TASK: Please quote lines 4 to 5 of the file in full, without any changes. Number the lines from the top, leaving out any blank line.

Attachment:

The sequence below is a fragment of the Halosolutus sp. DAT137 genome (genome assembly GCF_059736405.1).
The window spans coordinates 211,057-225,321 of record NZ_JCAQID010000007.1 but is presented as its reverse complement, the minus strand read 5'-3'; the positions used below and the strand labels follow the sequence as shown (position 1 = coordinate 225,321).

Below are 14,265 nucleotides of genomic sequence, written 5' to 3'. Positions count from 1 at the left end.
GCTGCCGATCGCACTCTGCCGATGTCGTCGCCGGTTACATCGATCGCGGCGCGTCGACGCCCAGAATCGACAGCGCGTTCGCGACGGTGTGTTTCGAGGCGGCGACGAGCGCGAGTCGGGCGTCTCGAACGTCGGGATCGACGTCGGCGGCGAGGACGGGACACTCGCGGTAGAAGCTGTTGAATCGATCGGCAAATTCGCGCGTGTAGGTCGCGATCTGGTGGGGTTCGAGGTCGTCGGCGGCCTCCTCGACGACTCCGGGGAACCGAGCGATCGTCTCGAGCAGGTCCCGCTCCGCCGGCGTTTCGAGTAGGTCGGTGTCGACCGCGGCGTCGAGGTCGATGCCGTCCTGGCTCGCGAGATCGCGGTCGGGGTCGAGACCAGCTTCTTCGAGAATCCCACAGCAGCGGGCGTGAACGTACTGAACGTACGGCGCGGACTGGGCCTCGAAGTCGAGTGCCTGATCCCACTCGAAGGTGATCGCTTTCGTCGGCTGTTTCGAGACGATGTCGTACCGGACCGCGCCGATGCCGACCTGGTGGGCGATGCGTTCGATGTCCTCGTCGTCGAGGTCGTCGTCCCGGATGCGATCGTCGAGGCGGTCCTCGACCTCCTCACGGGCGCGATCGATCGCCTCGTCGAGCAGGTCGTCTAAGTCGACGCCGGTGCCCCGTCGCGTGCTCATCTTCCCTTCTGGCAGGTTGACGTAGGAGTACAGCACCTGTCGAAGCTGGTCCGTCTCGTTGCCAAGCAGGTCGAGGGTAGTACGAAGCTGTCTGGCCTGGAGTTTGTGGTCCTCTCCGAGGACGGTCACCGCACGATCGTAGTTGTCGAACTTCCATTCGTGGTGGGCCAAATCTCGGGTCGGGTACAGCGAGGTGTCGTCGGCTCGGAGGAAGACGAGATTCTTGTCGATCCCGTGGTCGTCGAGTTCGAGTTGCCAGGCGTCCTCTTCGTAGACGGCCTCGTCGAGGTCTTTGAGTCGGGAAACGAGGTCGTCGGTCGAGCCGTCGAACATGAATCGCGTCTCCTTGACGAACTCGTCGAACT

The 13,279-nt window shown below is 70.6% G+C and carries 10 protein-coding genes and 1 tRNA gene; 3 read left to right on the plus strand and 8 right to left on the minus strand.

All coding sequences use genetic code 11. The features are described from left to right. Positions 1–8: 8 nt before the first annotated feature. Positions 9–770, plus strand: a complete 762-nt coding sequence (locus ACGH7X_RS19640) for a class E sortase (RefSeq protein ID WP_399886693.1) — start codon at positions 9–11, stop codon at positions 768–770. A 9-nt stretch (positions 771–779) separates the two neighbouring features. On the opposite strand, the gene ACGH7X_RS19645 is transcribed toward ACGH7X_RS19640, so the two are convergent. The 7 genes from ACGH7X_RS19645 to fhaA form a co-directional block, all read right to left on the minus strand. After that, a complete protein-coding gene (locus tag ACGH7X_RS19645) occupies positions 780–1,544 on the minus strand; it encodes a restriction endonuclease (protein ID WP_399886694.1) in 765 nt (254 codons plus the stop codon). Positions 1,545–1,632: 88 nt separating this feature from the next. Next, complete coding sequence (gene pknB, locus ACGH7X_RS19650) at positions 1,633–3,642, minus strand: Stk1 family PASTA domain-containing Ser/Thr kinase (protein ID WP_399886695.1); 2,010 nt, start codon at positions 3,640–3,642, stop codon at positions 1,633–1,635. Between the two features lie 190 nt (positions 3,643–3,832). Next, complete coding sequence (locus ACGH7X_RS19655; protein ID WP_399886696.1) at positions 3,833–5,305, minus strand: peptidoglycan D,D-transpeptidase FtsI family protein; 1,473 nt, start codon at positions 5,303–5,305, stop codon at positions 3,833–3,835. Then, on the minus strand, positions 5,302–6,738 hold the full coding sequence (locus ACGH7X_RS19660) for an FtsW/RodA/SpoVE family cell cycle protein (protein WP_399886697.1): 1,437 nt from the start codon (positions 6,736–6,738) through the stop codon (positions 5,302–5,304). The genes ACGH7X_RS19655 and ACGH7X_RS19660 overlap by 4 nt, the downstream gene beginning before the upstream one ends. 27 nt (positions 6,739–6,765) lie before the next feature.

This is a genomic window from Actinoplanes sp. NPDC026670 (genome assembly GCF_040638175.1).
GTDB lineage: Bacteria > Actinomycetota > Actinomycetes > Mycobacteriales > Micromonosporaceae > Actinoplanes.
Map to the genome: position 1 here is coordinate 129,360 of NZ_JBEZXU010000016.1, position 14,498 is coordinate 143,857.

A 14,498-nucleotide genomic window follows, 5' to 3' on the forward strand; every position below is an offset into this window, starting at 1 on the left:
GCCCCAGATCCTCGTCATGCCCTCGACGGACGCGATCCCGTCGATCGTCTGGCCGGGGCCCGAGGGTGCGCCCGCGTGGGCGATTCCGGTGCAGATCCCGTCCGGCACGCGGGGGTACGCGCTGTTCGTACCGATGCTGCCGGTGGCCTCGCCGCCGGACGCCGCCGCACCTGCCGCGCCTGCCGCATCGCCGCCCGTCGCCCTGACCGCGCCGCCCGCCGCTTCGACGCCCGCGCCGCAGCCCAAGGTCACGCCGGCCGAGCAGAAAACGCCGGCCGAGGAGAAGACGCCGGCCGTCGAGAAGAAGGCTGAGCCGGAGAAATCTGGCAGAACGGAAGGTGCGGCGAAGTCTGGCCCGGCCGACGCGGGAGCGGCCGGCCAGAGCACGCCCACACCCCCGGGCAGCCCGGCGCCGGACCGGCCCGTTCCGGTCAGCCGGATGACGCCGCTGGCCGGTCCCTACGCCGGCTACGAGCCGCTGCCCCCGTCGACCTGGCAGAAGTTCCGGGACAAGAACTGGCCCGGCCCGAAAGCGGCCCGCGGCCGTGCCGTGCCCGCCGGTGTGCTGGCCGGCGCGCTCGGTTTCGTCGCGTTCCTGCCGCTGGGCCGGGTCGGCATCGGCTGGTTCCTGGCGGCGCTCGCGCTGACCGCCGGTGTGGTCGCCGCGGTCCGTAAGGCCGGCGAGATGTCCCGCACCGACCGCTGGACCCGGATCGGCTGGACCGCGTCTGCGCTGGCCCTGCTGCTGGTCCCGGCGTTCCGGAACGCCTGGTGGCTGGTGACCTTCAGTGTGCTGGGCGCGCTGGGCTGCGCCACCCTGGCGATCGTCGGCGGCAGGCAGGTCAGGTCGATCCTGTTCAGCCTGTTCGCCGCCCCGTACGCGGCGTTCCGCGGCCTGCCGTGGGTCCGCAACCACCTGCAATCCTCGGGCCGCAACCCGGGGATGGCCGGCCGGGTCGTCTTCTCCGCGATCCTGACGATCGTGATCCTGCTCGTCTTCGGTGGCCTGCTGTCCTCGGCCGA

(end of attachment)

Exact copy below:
GCTGCCGATCGCACTCTGCCGATGTCGTCGCCGGTTACATCGATCGCGGCGCGTCGACGCCCAGAATCGACAGCGCGTTCGCGACGGTGTGTTTCGAGGCGGCGACGAGCGCGAGTCGGGCGTCTCGAACGTCGGGATCGACGTCGGCGGCGAGGACGGGACACTCGCGGTAGAAGCTGTTGAATCGATCGGCAAATTCGCGCGTGTAGGTCGCGATCTGGTGGGGTTCGAGGTCGTCGGCGGCCTCCTCGACGACTCCGGGGAACCGAGCGATCGTCTCGAGCAGGTCCCGCTCCGCCGGCGTTTCGAGTAGGTCGGTGTCGACCGCGGCGTCGAGGTCGATGCCGTCCTGGCTCGCGAGATCGCGGTCGGGGTCGAGACCAGCTTCTTCGAGAATCCCACAGCAGCGGGCGTGAACGTACTGAACGTACGGCGCGGACTGGGCCTCGAAGTCGAGTGCCTGATCCCACTCGAAGGTGATCGCTTTCGTCGGCTGTTTCGAGACGATGTCGTACCGGACCGCGCCGATGCCGACCTGGTGGGCGATGCGTTCGATGTCCTCGTCGTCGAGGTCGTCGTCCCGGATGCGATCGTCGAGGCGGTCCTCGACCTCCTCACGGGCGCGATCGATCGCCTCGTCGAGCAGGTCGTCTAAGTCGACGCCGGTGCCCCGTCGCGTGCTCATCTTCCCTTCTGGCAGGTTGACGTAGGAGTACAGCACCTGTCGAAGCTGGTCCGTCTCGTTGCCAAGCAGGTCGAGGGTAGTACGAAGCTGTCTGGCCTGGAGTTTGTGGTCCTCTCCGAGGACGGTCACCGCACGATCGTAGTTGTCGAACTTCCATTCGTGGTGGGCCAAATCTCGGGTCGGGTACAGCGAGGTGTCGTCGGCTCGGAGGAAGACGAGATTCTTGTCGATCCCGTGGTCGTCGAGTTCGAGTTGCCAGGCGTCCTCTTCGTAGACGGCCTCGTCGAGGTCTTTGAGTCGGGAAACGAGGTCGTCGGTCGAGCCGTCGAACATGAATCGCGTCTCCTTGACGAACTCGTCGAACT

The 13,279-nt window shown below is 70.6% G+C and carries 10 protein-coding genes and 1 tRNA gene; 3 read left to right on the plus strand and 8 right to left on the minus strand.